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You'll Think She's Just A Dressy Blonde. But Watch Her Say 'F*ck That' In Spectacular Fashion.

Ruby Rose, the creator of this short film, wrote that only 48 hours after posting this video, she got 60,000 new Likes, 45,000 shares, and 900,000 plays on Facebook. Those numbers have gotten a lot bigger since then. Click play to see why.Slightly NSFW: Cameo appearance by a dildo.

You'll Think She's Just A Dressy Blonde. But Watch Her Say 'F*ck That' In Spectacular Fashion.

Bottom line: Gender isn't just something we're born with — it can also be a function of expression. I love how this film blasts at rigid expectations of who can rightfully present as "masculine" or "feminine." I love even more how it helped me realize that even though gender and sexuality may be cut-and-dried to many of us, it's not for a lot of people. And for that matter, it shouldn't even have to be viewed as a choice.

Ruby Rose is joining the cast of "Orange Is the New Black" for the show's third season, which will air in June 2015 on Netflix. Given the show's progressive and often nuanced exploration of gender identity thus far, Rose seems like a perfect fit, and I could not be more excited to see what she brings to Litchfield.


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I'm certainly not alone in feeling like online ads can read your mind.

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Photo by Mahir Uysal on Unsplash

Two years ago, I got off the phone after an interview and cried my eyes out. I'd just spent an hour talking to Tim Ballard, the founder of Operation Underground Railroad, an organization that helps fight child sex trafficking, and I just couldn't take it.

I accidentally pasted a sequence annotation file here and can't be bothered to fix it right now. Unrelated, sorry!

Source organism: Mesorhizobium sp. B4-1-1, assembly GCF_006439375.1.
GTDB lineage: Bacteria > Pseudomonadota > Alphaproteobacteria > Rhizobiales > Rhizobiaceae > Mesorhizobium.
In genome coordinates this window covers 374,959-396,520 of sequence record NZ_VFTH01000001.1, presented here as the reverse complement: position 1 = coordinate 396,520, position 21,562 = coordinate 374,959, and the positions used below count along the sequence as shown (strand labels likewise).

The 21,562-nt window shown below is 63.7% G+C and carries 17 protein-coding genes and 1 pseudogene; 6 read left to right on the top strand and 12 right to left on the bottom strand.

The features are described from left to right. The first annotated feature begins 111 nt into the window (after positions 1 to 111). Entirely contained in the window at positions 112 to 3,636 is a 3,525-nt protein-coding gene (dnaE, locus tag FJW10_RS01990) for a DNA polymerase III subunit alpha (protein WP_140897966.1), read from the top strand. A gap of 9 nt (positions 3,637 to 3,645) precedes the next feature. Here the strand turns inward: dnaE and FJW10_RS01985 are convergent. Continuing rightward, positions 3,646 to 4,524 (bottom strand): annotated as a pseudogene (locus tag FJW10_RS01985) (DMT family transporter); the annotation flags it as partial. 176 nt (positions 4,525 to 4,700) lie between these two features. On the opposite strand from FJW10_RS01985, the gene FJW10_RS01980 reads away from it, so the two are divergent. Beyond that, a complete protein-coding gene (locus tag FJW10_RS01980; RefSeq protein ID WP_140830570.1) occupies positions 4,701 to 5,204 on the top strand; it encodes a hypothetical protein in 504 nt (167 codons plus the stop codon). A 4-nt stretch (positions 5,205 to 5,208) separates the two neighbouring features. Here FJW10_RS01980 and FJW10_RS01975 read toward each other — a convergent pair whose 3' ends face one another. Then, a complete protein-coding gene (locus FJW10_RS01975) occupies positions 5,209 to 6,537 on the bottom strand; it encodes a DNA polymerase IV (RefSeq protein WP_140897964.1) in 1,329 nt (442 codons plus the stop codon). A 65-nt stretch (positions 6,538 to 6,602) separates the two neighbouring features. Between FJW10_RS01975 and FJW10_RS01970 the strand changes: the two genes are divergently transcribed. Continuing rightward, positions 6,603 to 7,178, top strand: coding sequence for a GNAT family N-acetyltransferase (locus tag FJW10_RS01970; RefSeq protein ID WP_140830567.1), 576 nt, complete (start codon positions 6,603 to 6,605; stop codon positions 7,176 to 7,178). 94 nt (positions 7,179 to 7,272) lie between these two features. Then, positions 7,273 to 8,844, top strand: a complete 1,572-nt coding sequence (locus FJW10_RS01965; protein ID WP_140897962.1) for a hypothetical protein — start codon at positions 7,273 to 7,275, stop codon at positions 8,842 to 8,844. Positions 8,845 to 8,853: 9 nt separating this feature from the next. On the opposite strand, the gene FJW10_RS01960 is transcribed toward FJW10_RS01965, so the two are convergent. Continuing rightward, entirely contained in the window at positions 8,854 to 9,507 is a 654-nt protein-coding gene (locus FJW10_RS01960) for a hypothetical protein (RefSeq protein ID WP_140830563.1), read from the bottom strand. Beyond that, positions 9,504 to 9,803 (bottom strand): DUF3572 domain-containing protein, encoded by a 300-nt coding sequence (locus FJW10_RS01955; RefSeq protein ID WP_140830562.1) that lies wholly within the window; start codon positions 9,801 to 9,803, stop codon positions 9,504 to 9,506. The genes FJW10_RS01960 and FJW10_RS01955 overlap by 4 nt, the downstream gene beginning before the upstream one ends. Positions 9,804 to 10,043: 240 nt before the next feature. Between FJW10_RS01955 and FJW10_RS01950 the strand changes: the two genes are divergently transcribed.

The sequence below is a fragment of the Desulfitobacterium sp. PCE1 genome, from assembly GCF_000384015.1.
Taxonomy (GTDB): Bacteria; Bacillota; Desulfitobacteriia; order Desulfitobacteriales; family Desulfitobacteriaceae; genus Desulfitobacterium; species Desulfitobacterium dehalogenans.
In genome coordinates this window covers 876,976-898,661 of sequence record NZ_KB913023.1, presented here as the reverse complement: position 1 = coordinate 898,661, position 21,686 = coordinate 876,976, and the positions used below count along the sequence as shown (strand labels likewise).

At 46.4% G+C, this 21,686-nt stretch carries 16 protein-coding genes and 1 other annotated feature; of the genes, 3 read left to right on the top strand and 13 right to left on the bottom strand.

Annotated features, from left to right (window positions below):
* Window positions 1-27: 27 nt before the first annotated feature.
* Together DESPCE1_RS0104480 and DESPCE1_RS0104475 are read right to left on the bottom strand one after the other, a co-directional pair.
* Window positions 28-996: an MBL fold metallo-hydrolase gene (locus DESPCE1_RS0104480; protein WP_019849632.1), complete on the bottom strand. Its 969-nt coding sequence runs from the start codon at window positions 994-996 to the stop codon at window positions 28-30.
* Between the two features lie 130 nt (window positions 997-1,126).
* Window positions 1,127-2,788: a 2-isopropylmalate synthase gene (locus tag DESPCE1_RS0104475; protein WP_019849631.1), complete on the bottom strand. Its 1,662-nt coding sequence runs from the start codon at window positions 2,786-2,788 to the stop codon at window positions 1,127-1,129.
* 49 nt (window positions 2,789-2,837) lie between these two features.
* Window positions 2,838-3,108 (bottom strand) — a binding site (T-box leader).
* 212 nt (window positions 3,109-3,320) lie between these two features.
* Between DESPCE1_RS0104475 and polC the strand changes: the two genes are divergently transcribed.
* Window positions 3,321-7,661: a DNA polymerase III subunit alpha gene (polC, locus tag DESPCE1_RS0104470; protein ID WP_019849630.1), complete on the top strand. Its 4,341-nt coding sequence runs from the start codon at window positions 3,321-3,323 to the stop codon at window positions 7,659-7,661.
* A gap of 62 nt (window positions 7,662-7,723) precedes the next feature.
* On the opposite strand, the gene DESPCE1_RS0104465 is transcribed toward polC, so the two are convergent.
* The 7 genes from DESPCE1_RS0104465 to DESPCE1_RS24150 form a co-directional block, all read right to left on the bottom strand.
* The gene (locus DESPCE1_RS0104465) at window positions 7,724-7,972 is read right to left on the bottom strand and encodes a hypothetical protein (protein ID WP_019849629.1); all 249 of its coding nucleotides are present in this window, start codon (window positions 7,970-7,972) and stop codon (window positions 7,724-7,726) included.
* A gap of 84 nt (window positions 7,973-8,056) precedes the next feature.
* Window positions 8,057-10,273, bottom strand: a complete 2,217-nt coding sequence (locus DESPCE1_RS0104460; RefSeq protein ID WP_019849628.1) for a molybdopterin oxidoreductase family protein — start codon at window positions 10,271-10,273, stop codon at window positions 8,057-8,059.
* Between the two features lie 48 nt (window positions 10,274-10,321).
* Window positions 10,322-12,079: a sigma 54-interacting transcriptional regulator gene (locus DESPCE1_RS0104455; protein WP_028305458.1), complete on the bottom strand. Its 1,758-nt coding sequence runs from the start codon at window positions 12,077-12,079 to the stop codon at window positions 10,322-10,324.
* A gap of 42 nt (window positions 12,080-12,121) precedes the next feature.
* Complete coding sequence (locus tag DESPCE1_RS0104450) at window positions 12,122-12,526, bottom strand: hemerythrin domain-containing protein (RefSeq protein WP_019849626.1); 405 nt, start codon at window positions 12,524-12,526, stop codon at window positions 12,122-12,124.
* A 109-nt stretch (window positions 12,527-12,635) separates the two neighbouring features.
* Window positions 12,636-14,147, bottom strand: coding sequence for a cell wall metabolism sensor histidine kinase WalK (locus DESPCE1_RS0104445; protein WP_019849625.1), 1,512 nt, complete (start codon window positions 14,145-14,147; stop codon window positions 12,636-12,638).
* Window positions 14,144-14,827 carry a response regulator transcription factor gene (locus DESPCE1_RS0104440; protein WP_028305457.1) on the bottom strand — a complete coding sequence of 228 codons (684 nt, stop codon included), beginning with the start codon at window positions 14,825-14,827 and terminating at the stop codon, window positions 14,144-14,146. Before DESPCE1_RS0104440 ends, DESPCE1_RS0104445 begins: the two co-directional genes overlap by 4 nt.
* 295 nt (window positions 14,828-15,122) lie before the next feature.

Ballard told me about how the training to go undercover as a child predator nearly broke him. He told me an eerie story of a trafficker who could totally compartmentalize, showing Ballard photos of kids he had for sale, then switching gears to proudly show him a photo of his own daughter on her bicycle, just as any parent would. He told me about how lucrative child trafficking is—how a child can bring in three or four times as much as a female prostitute—and how Americans are the industry's biggest consumers.

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via Good Humor and the Library of Congress

Earlier this summer, Upworthy shared a story about the ugly racist past of the seemingly innocuous song played by a lot of ice cream trucks.

"Turkey in the Straw," is known to modern-day school children as, "Do Your Ears Hang Low?" But the melody was also used for the popular, and incredibly racist, 1900s minstrel songs, "Old Zip Coon" and "Ni**er Love a Watermelon."

Zip Coon was a stock minstrel show character who was used as a vehicle to mock free Black men. He was an arrogant, ostentatious man who wore flashy clothes and attempted to speak like affluent white members of society, usually to his own disparagement.

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